Irrespective of the selected standard of value (see above), value is generally considered to be a market-based concept. In other words, a valuation is an estimate of the price at which an asset would sell in an open marketplace. The cost to produce an asset may or may not provide any meaningful information on the value of the asset. For example, one can envision a software program that cost several thousands of dollars to create, yet does not have any current economic value that would result in a meaningful sales value in an open market. Likewise, the fact that an asset sold for a particular price might not indicate the value of the asset. If a transaction price was influenced by factors that were particular to one of the participants, and not to the market in general, the price might not provide meaningful information about the value of the asset.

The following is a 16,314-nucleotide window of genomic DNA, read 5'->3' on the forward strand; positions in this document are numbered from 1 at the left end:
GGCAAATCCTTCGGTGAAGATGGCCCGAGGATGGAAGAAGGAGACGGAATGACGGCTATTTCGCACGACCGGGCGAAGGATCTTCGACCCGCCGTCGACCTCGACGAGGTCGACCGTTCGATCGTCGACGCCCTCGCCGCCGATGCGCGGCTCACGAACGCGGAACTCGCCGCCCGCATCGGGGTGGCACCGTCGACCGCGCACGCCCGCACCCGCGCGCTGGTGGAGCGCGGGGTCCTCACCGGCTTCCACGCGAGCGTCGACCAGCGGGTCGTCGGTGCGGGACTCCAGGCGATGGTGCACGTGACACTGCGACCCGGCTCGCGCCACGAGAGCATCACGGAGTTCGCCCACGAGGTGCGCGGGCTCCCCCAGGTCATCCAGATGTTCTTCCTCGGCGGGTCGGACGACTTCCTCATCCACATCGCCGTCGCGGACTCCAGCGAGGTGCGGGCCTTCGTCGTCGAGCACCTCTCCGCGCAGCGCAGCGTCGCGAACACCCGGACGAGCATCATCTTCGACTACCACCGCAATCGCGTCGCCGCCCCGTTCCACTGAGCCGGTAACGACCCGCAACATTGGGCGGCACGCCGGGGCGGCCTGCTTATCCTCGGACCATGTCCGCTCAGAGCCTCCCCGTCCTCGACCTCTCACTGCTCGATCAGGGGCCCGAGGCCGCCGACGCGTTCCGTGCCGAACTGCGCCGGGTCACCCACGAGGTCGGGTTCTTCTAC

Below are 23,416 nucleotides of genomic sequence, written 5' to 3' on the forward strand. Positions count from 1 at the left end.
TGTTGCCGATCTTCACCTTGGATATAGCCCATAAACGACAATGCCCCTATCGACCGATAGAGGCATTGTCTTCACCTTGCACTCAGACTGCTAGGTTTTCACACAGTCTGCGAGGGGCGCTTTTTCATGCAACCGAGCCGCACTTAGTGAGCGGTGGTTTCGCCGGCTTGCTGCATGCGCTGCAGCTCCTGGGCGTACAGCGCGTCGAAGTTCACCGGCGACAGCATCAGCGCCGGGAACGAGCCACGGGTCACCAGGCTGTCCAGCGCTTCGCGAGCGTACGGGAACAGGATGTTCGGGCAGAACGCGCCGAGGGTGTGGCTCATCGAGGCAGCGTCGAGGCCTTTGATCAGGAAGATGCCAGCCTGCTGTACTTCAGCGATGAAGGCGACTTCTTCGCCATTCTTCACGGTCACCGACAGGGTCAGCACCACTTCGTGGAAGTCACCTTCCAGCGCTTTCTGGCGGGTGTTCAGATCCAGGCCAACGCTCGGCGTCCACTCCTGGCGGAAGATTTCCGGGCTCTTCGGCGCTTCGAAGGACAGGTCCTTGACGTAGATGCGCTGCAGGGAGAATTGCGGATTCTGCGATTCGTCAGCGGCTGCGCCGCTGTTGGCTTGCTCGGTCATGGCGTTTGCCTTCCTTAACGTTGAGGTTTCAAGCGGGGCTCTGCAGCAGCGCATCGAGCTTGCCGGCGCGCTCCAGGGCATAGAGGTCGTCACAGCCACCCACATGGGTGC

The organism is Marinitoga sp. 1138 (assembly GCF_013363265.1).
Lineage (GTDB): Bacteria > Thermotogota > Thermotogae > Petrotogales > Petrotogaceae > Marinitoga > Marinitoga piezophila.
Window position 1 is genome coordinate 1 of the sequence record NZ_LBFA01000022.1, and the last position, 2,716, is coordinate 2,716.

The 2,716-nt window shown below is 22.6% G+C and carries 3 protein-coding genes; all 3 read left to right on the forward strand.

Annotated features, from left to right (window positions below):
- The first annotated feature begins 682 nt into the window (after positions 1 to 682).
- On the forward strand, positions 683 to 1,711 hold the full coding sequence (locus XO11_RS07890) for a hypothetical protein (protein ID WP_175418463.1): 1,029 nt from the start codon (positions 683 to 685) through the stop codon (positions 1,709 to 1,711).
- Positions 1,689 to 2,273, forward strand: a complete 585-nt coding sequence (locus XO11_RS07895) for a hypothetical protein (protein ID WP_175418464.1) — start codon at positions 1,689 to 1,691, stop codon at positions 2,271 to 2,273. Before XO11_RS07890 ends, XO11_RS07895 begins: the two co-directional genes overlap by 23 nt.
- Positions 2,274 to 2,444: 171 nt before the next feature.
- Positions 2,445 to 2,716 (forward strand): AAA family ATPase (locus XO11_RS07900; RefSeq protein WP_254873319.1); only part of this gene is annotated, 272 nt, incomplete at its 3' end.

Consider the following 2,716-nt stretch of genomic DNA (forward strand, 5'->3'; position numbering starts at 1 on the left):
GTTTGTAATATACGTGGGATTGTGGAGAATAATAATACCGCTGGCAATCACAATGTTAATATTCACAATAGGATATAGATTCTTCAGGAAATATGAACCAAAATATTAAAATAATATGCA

There are three valuation approaches commonly used to value intangible assets: the cost approach, the income approach, and the market approach. These valuation approaches are conceptually similar to the approaches used to value companies themselves. However, it is important to note that the nature of specific intangible assets indicates which valuation approaches are appropriate as discussed below.

The cost approach generally estimates value based on the replacement cost of the subject asset. This valuation approach assumes that the value of an intangible asset will be no more than the cost of an intangible asset with similar utility. When applied to intangible asset valuation, the cost approach does not assume that the cost estimate will result in an intangible asset that is identical to the subject intangible asset. Rather, the utility of the intangible asset to its owner is the basis of its value.